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Business And Economy

The Takeaway

Genetically Engineering Glowing Plants

Wednesday, May 08, 2013

Are genetically engineered glowing plants the light source of the future? A group of scientists in San Francisco are betting on it. Creating glow in the dark plants is a biotechnology project that uses genetic engineering to graft the ability to emit light onto some potted plants that, up until now, have relied on the sun's light to produce energy and survive.

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The Takeaway

From Technology to Agriculture, Immigration Reform and American Workers

Tuesday, May 07, 2013

As Congress debates immigration reform, industries across the country want a piece of the pie. While tech companies lobby for programs to bring scientists and engineers to the US, farmers are looking to expand guest worker programs for more agricultural hands in the field. But how do these programs affect American workers?

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The Takeaway

Padmasree Warrior on Why She Doesn't Believe in Work-Life 'Balance'

Monday, May 06, 2013

The "Lean In" ideas of Facebook executive Sheryl Sandberg and the challenges facing tech leaders like Marissa Mayer at Yahoo have been much discussed topics over the last few months. But some voices have been lost in this conversation. In a new series, we mine the wisdom of women who have found success in an all male world and who aren't appearing on "60 Minutes" or selling advice books. Padmasree Warrior is the Chief Technology and Strategy Officer for Cisco.

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The Takeaway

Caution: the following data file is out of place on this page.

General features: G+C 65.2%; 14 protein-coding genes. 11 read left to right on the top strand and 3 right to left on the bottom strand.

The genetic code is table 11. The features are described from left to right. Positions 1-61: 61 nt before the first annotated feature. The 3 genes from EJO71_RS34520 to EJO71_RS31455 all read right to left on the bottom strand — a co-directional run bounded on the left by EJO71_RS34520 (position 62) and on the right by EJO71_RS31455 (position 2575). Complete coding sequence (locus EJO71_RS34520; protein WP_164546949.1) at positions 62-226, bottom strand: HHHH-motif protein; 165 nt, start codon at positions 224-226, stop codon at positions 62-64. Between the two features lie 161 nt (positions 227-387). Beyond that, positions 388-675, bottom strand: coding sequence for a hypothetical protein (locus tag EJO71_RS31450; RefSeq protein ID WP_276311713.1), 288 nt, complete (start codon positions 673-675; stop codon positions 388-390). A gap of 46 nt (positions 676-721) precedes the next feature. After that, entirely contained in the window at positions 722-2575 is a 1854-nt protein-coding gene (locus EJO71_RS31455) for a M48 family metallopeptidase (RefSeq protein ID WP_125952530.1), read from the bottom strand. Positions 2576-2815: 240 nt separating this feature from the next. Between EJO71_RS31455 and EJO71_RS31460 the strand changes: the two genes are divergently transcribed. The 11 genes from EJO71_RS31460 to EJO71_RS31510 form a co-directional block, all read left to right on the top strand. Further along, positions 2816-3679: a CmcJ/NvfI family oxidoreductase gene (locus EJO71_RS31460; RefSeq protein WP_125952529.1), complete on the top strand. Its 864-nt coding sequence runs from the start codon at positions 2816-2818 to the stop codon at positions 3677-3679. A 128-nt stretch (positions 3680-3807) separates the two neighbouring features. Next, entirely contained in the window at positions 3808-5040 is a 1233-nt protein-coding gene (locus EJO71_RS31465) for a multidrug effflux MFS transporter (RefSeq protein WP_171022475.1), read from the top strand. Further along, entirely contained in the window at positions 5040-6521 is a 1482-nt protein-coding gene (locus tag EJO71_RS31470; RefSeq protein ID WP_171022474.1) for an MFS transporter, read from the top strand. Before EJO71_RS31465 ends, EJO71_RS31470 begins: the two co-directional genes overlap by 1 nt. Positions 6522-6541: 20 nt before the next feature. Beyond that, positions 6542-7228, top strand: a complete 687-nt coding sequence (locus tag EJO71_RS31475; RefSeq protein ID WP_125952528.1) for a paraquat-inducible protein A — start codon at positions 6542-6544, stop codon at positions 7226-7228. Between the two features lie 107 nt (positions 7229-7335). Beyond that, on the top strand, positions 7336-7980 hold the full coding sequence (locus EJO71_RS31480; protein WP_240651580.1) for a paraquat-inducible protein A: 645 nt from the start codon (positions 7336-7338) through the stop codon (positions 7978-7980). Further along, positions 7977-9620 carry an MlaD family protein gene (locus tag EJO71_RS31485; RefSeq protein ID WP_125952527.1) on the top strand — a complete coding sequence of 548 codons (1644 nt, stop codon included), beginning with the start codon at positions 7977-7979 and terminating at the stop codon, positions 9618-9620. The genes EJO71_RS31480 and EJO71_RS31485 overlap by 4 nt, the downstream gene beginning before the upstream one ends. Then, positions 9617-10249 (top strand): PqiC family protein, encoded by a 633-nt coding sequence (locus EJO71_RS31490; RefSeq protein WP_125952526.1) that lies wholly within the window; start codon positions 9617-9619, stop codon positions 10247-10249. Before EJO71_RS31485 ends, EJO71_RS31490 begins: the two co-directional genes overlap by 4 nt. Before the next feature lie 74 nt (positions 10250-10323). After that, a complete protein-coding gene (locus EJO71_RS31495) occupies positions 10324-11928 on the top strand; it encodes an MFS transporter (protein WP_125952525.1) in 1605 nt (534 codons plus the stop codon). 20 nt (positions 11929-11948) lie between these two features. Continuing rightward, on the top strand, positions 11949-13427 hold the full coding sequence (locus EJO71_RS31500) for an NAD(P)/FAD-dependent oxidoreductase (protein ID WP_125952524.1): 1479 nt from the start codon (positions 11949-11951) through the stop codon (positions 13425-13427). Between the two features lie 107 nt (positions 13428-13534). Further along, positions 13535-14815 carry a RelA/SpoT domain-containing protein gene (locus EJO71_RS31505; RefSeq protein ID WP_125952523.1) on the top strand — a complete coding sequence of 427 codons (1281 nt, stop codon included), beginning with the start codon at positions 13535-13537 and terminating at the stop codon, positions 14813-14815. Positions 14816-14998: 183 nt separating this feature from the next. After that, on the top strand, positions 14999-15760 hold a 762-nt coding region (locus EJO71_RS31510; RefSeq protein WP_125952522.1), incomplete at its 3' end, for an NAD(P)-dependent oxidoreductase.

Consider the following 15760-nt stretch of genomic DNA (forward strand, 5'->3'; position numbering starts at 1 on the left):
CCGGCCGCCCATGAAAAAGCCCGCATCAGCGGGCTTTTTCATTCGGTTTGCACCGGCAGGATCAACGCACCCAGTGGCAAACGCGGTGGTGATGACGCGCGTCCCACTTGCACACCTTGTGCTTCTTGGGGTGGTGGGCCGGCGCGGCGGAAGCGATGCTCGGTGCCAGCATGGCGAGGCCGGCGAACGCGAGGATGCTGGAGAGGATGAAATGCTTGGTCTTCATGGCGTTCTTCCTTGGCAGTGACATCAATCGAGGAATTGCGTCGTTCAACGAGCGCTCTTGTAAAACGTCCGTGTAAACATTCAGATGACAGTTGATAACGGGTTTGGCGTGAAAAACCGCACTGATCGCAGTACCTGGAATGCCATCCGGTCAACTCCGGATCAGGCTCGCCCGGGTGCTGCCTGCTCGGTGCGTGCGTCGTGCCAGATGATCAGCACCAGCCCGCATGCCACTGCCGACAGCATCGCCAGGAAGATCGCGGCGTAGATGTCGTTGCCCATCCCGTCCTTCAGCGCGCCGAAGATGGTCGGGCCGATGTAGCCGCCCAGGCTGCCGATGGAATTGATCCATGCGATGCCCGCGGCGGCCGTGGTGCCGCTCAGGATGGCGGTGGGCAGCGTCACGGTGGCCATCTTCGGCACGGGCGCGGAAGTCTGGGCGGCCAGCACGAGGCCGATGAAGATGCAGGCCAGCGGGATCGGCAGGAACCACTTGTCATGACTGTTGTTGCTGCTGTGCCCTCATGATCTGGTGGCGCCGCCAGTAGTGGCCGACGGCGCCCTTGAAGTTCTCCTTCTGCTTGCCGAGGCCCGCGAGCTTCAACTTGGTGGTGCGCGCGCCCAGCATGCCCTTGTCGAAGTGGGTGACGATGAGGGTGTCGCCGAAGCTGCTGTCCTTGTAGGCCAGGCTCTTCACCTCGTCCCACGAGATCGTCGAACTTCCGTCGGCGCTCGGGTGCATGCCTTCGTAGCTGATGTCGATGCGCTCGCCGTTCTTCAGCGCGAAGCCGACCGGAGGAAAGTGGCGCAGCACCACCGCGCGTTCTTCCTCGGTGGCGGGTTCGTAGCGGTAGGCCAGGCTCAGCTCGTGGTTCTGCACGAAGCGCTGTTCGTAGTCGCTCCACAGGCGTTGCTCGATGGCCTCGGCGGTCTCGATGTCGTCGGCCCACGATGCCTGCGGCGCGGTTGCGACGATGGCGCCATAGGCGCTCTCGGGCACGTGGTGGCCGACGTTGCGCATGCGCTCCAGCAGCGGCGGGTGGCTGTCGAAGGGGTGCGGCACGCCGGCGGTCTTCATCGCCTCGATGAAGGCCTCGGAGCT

Should Corporations be Required to Disclose Political Spending to Shareholders?

Thursday, April 25, 2013

A group of Democratic officials and shareholder activists has petitioned the Security and Exchange Commission to require corporations to disclose their political donations to their shareholders. David Primo, Ani and Mark Gabrellian Professor, at the University of Rochester explains his opposition to the proposed rule. Robert Jackson, a Columbia University Law School Professor, was one of the authors of the original petition asking the SEC to require political spending disclosure. 

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The Takeaway

Small Retailers Push Back on Proposed Online Sales Tax

Wednesday, April 24, 2013

The Senate remains poised to pass the Marketplace Fairness Act, which would allow states to require online retailers to collect sales taxes that could add an estimated 11 billion dollars of currently uncollected sales tax revenue. The bill exempts retailers who have under $1 million in Internet sales, but plenty of small online retailers who will be subject to this new law say it's creates an impossible burden for them.

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The Takeaway

Planning for Retirement: "The Math Doesn't Work"

Tuesday, April 23, 2013

With pension plans nearly obsolete and most employees relying on their companies' 401k plans to prepare for retirement, many Americans may not know how to invest their money into these plans and the associated costs and fees that go along with that. 

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The Takeaway

Senate to Vote on Internet Sales Tax

Tuesday, April 23, 2013

Whether you know it or not, you have a legal obligation to claim any out-of-state purchases made online on your state tax return. A bill being voted on today would change that, and make it so that all online purchases are subject to state and local taxes. 

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The Takeaway

Oregon Man Becomes the First Publicly-Traded Individual

Thursday, April 18, 2013

Entrepreneur Mike Merill decided to sell shares of himself to raise his start up cash and to whittle down his potential ideas into a viable business-- to find some direction. He set his initial share price at a dollar a share, offering a hundred thousand shares.  Initially 128 people bought shares, including Marcus Estes, who is an investor in Mike Merill's life.

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The Takeaway

How Paternity Leave Helps Families and the Economy

Wednesday, April 03, 2013

Catherine Rampell, economics reporter for our partner The New York Times, wrote a piece for this Sunday's New York Times Magazine that profiles the success of Canada in boosting its economy by incentivizing paternity leave.

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The Takeaway

Samsung Pushes Colossal Development in South Korea

Thursday, March 28, 2013